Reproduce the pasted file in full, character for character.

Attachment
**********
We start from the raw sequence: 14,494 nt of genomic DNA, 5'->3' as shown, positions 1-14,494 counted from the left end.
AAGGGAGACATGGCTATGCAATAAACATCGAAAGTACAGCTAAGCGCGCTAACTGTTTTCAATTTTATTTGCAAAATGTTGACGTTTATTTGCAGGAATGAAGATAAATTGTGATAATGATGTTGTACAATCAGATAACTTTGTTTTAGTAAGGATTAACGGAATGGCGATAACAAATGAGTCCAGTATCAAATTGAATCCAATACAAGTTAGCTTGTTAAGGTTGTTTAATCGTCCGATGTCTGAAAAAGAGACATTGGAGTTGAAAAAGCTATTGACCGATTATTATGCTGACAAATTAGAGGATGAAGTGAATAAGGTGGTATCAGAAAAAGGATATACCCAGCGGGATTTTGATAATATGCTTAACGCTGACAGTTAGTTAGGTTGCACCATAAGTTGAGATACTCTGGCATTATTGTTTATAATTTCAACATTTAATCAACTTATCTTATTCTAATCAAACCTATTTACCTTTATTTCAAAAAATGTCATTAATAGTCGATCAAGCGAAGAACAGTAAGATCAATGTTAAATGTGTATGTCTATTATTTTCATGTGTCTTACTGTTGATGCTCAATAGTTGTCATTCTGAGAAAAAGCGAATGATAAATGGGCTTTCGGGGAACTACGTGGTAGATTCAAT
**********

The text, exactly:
We start from the raw sequence: 14,494 nt of genomic DNA, 5'->3' as shown, positions 1-14,494 counted from the left end.
AAGGGAGACATGGCTATGCAATAAACATCGAAAGTACAGCTAAGCGCGCTAACTGTTTTCAATTTTATTTGCAAAATGTTGACGTTTATTTGCAGGAATGAAGATAAATTGTGATAATGATGTTGTACAATCAGATAACTTTGTTTTAGTAAGGATTAACGGAATGGCGATAACAAATGAGTCCAGTATCAAATTGAATCCAATACAAGTTAGCTTGTTAAGGTTGTTTAATCGTCCGATGTCTGAAAAAGAGACATTGGAGTTGAAAAAGCTATTGACCGATTATTATGCTGACAAATTAGAGGATGAAGTGAATAAGGTGGTATCAGAAAAAGGATATACCCAGCGGGATTTTGATAATATGCTTAACGCTGACAGTTAGTTAGGTTGCACCATAAGTTGAGATACTCTGGCATTATTGTTTATAATTTCAACATTTAATCAACTTATCTTATTCTAATCAAACCTATTTACCTTTATTTCAAAAAATGTCATTAATAGTCGATCAAGCGAAGAACAGTAAGATCAATGTTAAATGTGTATGTCTATTATTTTCATGTGTCTTACTGTTGATGCTCAATAGTTGTCATTCTGAGAAAAAGCGAATGATAAATGGGCTTTCGGGGAACTACGTGGTAGATTCAAT